London is one of those cities where it pays to indulge your more expensive tastes—in shopping and dining, of course, but also where you sleep. Stay in one of the city’s top hotels and you’ll not only walk in the footsteps of Hollywood royalty (think Audrey Hepburn and Cary Grant), actual royalty (ahem, Kate Middleton), and historical icons (Queen Victoria; Winston Churchill), you’ll also be in close proximity to all of the best sights, from Buckingham Palace to Piccadilly Circus. Find your kind of quintessential English holiday at one of London's best luxury hotels.
In many ways, The Savoy paved the way for London’s current luxury climate. Opened in the Theater District in 1889, it was the first hotel in the city to use electricity and elevators. That grandeur continues today at the landmark 268-room property, where a three-year renovation completed in 2010 has restored the grande dame to its former splendor. Many of Pierre-Yves Rochon–designed rooms overlook the Thames and incorporate Art Deco and Edwardian flourishes, from Murano glass chandeliers to silk curtains. Downstairs, you might have a hard time choosing between the elegant chateaubriand at Gordon Ramsey’s Savoy Grill and the traditional Sunday roast at Simpson’s in the Strand.
It’s where Rudyard Kipling finished The Jungle Book, Agatha Christie was inspired, and Alexander Graham Bell made the first telephone call, but there’s more reason than pedigree to stay at Mayfair’s legendary Brown’s Hotel. Designer Olga Polizzi transformed the 1837 property back in 2005, converting its moody, masculine look into a modern refuge with limestone baths and contemporary art. The assemblage of 11 Georgian townhouses contains 117 neutral-hued rooms, but the public spaces are where the hotel really shines thanks to carefully restored stained-glass windows, oak paneling, and wrought iron bannisters. Don’t miss the sophisticated afternoon tea—a favorite of Queen Victoria—served in the library-like English Tea Room.
When your neighbor is Buckingham Palace, luxury is bound to follow suit. You’ll see it as soon as you arrive at the Ritz London, a Piccadilly stalwart since 1906, where white-gloved doormen welcome you through the revolving entry doors and uniformed staff attend to your every wish. Afternoon tea is served in the Palm Court, a glistening jewel box with crystal chandeliers and gilded surfaces; the setting is rivaled only by the mirror-paneled dining room at the Michelin-starred Ritz Restaurant. After dinner, retire to your guest room, a French-style cocoon clad with traditional floral motifs, silk curtains, and a marble-mantel fireplace.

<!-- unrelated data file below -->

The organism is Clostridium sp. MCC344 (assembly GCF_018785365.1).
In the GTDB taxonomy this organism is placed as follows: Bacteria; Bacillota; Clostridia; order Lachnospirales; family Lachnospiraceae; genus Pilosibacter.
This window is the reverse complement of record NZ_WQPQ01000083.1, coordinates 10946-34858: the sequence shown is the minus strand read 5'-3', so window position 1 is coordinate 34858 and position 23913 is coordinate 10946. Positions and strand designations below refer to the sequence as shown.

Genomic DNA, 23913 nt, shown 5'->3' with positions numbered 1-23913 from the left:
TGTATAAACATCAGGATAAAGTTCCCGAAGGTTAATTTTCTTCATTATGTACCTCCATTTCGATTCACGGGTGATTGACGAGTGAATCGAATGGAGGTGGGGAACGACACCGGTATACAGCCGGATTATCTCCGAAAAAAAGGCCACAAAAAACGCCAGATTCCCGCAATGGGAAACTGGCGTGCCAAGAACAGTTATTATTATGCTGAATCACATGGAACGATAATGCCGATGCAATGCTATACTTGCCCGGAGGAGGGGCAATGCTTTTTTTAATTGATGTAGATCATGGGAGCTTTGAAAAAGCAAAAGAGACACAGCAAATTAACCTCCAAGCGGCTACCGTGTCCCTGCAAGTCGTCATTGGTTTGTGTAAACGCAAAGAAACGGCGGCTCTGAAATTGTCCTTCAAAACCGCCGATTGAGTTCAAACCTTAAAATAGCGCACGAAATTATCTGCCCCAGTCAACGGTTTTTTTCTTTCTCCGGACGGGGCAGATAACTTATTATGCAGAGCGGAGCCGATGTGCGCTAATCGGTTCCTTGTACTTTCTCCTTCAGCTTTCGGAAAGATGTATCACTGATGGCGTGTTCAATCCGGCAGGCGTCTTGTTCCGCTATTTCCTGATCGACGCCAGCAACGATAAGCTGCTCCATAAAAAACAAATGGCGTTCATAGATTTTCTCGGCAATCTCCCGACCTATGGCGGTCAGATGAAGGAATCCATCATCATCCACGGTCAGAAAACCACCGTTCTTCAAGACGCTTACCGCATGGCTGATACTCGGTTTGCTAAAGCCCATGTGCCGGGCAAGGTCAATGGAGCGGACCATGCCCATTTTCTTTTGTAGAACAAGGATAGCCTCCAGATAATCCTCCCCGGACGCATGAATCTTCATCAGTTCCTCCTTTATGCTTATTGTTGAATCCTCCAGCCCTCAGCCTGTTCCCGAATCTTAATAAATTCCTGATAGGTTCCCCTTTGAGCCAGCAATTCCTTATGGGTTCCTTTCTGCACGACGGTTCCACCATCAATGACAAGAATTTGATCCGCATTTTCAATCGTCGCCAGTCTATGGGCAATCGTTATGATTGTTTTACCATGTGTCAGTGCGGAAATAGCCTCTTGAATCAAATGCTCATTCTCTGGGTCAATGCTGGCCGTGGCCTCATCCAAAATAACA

The Langham, London
Though The Langham’s stately façade honors its past—opened in 1865, it is one of London’s oldest grand hotels—the sumptuous Marylebone property embraces the present with a contemporary aesthetic that’s worthy of the 21st century. All 380 well-appointed rooms feature streamlined furnishings and classic finishes (think nailhead trim and picture-frame wall molding) along with modern conveniences like flat-screen LCD televisions and marble baths. David Collins revamped the storied lilac-hued Artesian Bar with chinoiserie-themed chandeliers and resin tabletops that reflect their warm glow. If cocktails aren’t your thing, head to the Chuan Spa, where a Himalayan rock salt sauna offers relief after a day spent shopping on tony Oxford Street.